Anaphylaxis guide for pupils

Allergic reactions happens when the body’s immune system reacts to a substance that is normally harmless. The body makes an “allergy” antibody called Immunoglobulin E (IgE), which sticks to the substance (“allergen”) and causes the release of chemicals such as histamine (this is why we use antihistamines for mild allergic reactions and hay fever). This causes an itchy skin rash and can make you feel (and sometimes be) sick.

The most common cause of allergic reactions in young people are foods, especially:


Either on its own, or in dairy foods such as cheese, yoghurt, cream




Many young people grow out of their milk or egg allergy: this is less common if you are allergic to peanut or other nuts. Some people are also allergic to other foods, for example bread (wheat allergy), fish/seafood, or even some fruit and vegetables.

Food allergy is increasing: most schools in the UK will have someone allergic to food in each class.

What is anaphylaxis?

Anaphylaxis is when the allergic reaction doesn’t just involve where your body came into contact with the food (e.g. mouth, skin, stomach) but also affects your breathing or blood pressure. The allergy chemicals spill over into the bloodstream affecting the whole body, including the airway and breathing.

Anaphylaxis is a severe and often sudden allergic reaction, which usually happens within 5-30 minutes of eating the trigger food. It can get worse quickly: so it always requires an immediate emergency response.

Although food allergy is the most common cause of anaphylaxis in young people, most allergic reactions do not become anaphylaxis, even in people who have had anaphylaxis before.

What are the symptoms of anaphylaxis?

Anaphylaxis usually develops suddenly, and gets worse very quickly. Symptoms include:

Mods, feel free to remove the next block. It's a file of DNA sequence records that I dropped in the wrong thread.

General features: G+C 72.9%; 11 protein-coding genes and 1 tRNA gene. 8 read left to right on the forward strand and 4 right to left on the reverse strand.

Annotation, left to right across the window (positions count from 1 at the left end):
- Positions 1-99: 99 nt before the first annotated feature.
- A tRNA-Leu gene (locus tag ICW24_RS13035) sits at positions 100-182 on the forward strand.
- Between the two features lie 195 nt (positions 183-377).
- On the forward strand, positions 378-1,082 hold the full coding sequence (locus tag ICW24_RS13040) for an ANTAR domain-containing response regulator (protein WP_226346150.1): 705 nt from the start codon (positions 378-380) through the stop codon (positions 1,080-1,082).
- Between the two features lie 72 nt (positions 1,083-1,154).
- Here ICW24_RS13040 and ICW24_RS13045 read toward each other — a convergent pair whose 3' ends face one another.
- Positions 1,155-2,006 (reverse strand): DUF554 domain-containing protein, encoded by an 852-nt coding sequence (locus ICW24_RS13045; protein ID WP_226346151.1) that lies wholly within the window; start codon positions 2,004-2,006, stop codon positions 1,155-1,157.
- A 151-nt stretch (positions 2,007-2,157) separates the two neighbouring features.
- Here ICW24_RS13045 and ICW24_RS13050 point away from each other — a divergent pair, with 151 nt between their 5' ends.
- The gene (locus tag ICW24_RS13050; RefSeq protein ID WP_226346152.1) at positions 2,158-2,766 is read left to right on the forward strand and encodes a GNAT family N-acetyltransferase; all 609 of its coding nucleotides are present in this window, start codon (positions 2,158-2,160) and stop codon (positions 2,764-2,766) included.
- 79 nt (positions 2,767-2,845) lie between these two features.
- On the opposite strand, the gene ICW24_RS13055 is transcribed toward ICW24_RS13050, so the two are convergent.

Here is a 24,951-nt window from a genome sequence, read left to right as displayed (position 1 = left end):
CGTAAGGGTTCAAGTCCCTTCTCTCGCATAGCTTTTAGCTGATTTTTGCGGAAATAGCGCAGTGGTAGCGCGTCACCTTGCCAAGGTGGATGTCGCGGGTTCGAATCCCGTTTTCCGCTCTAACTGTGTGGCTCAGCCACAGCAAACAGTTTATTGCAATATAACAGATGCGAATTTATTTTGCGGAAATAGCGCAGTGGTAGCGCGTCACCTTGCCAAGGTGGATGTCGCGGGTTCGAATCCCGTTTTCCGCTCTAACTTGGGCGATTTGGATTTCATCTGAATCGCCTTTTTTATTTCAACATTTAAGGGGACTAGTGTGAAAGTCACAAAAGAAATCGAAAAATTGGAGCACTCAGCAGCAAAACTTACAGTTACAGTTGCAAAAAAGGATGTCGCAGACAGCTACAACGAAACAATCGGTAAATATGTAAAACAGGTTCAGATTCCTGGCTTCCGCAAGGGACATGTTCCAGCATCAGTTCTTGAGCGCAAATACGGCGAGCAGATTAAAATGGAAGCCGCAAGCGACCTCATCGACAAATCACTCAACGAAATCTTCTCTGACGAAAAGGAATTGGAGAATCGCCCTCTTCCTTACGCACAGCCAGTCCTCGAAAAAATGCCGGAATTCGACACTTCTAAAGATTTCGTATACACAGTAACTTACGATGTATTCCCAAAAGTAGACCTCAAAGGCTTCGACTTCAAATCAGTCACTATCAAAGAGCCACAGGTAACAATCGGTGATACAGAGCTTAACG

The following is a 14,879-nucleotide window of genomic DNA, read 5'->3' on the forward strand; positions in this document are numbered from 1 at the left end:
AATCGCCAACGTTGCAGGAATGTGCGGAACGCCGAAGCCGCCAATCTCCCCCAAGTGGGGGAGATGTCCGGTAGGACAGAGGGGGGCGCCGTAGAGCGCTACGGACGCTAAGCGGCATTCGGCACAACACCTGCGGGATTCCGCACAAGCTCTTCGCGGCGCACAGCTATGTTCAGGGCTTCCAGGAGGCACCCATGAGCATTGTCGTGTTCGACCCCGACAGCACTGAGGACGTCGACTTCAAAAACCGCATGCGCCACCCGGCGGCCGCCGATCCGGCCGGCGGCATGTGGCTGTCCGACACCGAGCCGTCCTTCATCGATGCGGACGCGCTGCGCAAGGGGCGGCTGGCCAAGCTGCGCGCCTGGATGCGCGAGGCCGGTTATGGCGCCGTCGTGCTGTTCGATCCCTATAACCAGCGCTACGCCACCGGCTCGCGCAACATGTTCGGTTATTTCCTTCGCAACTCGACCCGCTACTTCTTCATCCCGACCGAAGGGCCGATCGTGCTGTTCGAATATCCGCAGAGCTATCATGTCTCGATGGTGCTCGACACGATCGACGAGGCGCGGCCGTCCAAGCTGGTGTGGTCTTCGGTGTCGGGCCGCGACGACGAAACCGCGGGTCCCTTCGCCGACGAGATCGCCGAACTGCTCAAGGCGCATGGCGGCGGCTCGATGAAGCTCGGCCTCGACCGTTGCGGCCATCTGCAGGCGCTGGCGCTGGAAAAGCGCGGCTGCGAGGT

• Persistent cough
  • Vocal changes (hoarse voice)
  • Difficulty in swallowing
  • Swollen tongue


  • Difficult or noisy breathing
  • Wheezing (like an asthma attack)


  • Feeling lightheaded or faint
  • Clammy skin
  • Confusion
  • Unresponsive/unconscious (due to a drop in blood pressure)

Usually, someone with anaphylaxis will also have other, more mild allergy symptoms, such as an itchy red rash, feeling or being sick, lip / face swelling, or stomach pain. However, in some cases, this doesn’t happen, and the reaction might only affect the breathing, like an asthma attack.

How is anaphylaxis treated?

The treatment for anaphylaxis is adrenaline (epinephrine). This is a medicine given by an injection, usually into the outer mid-thigh muscle in the leg.

Adrenaline given this way is safe. It starts to work within minutes: not only does it stop the symptoms of the reaction, but also stops the body from releasing the chemicals which cause the reaction – so the earlier it is given during anaphylaxis, the better.

Other “allergy” medicines (such as antihistamines) can help with mild symptoms, but don’t work for severe reactions (anaphylaxis).

To make it easier to give adrenaline, your doctor might give you an adrenaline auto-injector (AAI) – this is a special device which allows someone to give an adrenaline injection easily to treat anaphylaxis. Examples of AAIs available in the UK are EpiPen®, Emerade®, Jext®.

Giving adrenaline can be lifesaving, and should be used at the first signs of anaphylaxis.

Some anaphylaxis reactions need more than a single dose of adrenaline; always dial 999 and ask for an ambulance whenever anaphylaxis happens – even if there has been a good response to the adrenaline injection.

IF IN DOUBT, give adrenaline.


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